Juveniles who appeared before the Illinois Prisoner Review Board (IPRB) for parole revocation hearings were denied due process, according to a state-commissioned report that’s almost a year old. It hasn’t improved since then, says a Chicago attorney who’s filed a class action lawsuit on behalf of all youth who are heading toward the board.
The youths facing parole revocation hearings “don’t have an advocate, they don’t have the right to a public defender,” said Alexa Van Brunt, an attorney with the Roderick MacArthur Justice Center, part of the Bluhm Legal Clinic at Northwestern University School of Law. She filed the complaint this week on behalf of her client MH and all other similarly situated juveniles.
Young defendants like MH go before the IPRB, which is the same parole board that hears adults. The board held 1,132 juvenile parole revocation hearings in 2011, according to its annual report. Of those, 735, or 65 percent, of paroles were revoked.
MH has been in custody since Sept. 13, according to the complaint, but “he was never provided a preliminary hearing to determine whether there were reasonable grounds to believe he actually violated the conditions of his parole.”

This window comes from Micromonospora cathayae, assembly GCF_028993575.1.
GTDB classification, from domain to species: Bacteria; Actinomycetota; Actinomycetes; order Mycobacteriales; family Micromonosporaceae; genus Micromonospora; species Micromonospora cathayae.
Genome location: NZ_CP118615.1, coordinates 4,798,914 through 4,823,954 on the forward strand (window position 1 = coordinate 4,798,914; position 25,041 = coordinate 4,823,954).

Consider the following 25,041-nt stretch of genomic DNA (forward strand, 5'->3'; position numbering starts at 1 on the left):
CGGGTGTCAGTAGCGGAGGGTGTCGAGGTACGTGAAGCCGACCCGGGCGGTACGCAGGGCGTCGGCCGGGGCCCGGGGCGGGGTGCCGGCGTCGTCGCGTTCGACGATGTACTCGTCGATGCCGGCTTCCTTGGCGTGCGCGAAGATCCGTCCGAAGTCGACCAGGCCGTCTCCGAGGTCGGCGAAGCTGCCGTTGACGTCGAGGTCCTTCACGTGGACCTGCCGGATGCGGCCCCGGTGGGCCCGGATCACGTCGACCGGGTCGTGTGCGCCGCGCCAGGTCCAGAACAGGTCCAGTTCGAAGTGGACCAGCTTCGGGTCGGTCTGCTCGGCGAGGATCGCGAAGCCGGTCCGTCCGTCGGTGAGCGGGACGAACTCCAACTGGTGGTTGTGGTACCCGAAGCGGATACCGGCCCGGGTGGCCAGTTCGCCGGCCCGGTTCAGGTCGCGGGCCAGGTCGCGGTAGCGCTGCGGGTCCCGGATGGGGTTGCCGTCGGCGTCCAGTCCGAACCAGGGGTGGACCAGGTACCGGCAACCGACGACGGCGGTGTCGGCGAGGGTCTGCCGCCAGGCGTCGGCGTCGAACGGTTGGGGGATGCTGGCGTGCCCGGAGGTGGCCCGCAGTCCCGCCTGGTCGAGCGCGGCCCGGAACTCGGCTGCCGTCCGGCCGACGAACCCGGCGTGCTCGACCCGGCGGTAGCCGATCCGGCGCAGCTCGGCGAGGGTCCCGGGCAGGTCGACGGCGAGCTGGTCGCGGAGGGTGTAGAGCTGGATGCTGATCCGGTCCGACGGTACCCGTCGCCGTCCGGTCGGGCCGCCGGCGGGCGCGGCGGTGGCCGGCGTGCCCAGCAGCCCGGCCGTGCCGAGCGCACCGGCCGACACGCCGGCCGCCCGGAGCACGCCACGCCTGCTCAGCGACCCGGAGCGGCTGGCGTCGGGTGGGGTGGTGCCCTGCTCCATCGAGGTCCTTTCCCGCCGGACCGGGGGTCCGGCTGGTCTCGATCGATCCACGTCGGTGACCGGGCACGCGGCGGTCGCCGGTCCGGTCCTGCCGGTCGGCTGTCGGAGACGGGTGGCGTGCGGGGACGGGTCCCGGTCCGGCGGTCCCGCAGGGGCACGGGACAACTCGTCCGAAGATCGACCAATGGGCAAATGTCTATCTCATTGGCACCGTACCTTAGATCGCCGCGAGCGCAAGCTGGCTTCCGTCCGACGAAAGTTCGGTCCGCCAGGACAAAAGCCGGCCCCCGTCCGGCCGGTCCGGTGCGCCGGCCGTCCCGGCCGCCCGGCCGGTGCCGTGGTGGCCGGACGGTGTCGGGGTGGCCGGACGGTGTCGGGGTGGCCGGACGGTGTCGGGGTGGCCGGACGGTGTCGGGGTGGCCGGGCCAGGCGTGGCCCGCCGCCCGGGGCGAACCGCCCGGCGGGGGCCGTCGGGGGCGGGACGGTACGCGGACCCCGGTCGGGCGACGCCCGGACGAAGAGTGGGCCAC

Van Brunt argued that, in general, the IPRB hearing is “not a just proceeding.” And because the juveniles appearing before the parole board have no chance to confront adverse witnesses or bring evidence, it amounts to a kangaroo court, she alleges.
Van Brunt’s accusations mirror some of the findings of the Illinois Juvenile Justice Commission’s Youth Reentry Improvement Report from December 2011. That report advised courts take over juvenile parole revocation, finding that in IPRB’s hands, “revocation determinations are idiosyncratic, subjective, premised on a cursory review of documents, void of guidelines, and not reviewable.”
The Illinois legislature did not act on those recommendations, though one bill was filed which would have capped juvenile paroles at six months.
“There’s interest on the advocate side” for pushing parole revocation changes, said John Maki, executive director of the John Howard Association of Illinois, a prison reform group.
But major changes like those recommended in the 2011 report can take years, Maki pointed out.
Van Brunt said that depending on the state’s stance on her suit, the litigation could go on for years.
If those timelines hold up, that means hundreds, maybe thousands more youths will go before the IPRB.
The IPRB declined comment on the pending litigation.
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